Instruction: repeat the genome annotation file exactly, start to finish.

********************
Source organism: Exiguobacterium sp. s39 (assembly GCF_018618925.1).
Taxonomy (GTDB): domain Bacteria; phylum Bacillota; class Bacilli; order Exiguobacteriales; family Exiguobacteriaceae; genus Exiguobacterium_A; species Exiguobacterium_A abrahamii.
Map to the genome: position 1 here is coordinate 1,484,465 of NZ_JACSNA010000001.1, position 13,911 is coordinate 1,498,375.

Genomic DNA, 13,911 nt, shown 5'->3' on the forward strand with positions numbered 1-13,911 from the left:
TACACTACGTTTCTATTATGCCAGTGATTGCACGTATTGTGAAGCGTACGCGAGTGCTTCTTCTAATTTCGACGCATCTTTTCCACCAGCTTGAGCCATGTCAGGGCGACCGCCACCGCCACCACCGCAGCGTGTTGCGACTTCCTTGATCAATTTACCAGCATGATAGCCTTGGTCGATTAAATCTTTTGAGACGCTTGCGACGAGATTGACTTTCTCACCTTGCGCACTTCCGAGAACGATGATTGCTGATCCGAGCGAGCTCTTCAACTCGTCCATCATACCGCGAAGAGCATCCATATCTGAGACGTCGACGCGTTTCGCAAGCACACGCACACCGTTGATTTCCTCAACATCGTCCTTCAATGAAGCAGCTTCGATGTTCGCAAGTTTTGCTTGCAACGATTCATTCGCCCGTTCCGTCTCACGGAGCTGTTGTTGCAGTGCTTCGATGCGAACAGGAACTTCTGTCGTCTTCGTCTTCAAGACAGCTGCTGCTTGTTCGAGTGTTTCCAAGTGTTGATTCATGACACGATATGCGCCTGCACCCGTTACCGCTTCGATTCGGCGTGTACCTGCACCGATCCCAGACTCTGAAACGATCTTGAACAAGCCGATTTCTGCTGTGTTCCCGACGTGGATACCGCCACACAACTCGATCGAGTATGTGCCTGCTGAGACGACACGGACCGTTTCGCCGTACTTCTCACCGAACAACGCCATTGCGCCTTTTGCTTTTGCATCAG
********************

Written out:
Source organism: Exiguobacterium sp. s39 (assembly GCF_018618925.1).
Taxonomy (GTDB): domain Bacteria; phylum Bacillota; class Bacilli; order Exiguobacteriales; family Exiguobacteriaceae; genus Exiguobacterium_A; species Exiguobacterium_A abrahamii.
Map to the genome: position 1 here is coordinate 1,484,465 of NZ_JACSNA010000001.1, position 13,911 is coordinate 1,498,375.

Genomic DNA, 13,911 nt, shown 5'->3' on the forward strand with positions numbered 1-13,911 from the left:
TACACTACGTTTCTATTATGCCAGTGATTGCACGTATTGTGAAGCGTACGCGAGTGCTTCTTCTAATTTCGACGCATCTTTTCCACCAGCTTGAGCCATGTCAGGGCGACCGCCACCGCCACCACCGCAGCGTGTTGCGACTTCCTTGATCAATTTACCAGCATGATAGCCTTGGTCGATTAAATCTTTTGAGACGCTTGCGACGAGATTGACTTTCTCACCTTGCGCACTTCCGAGAACGATGATTGCTGATCCGAGCGAGCTCTTCAACTCGTCCATCATACCGCGAAGAGCATCCATATCTGAGACGTCGACGCGTTTCGCAAGCACACGCACACCGTTGATTTCCTCAACATCGTCCTTCAATGAAGCAGCTTCGATGTTCGCAAGTTTTGCTTGCAACGATTCATTCGCCCGTTCCGTCTCACGGAGCTGTTGTTGCAGTGCTTCGATGCGAACAGGAACTTCTGTCGTCTTCGTCTTCAAGACAGCTGCTGCTTGTTCGAGTGTTTCCAAGTGTTGATTCATGACACGATATGCGCCTGCACCCGTTACCGCTTCGATTCGGCGTGTACCTGCACCGATCCCAGACTCTGAAACGATCTTGAACAAGCCGATTTCTGCTGTGTTCCCGACGTGGATACCGCCACACAACTCGATCGAGTATGTGCCTGCTGAGACGACACGGACCGTTTCGCCGTACTTCTCACCGAACAACGCCATTGCGCCTTTTGCTTTTGCATCAG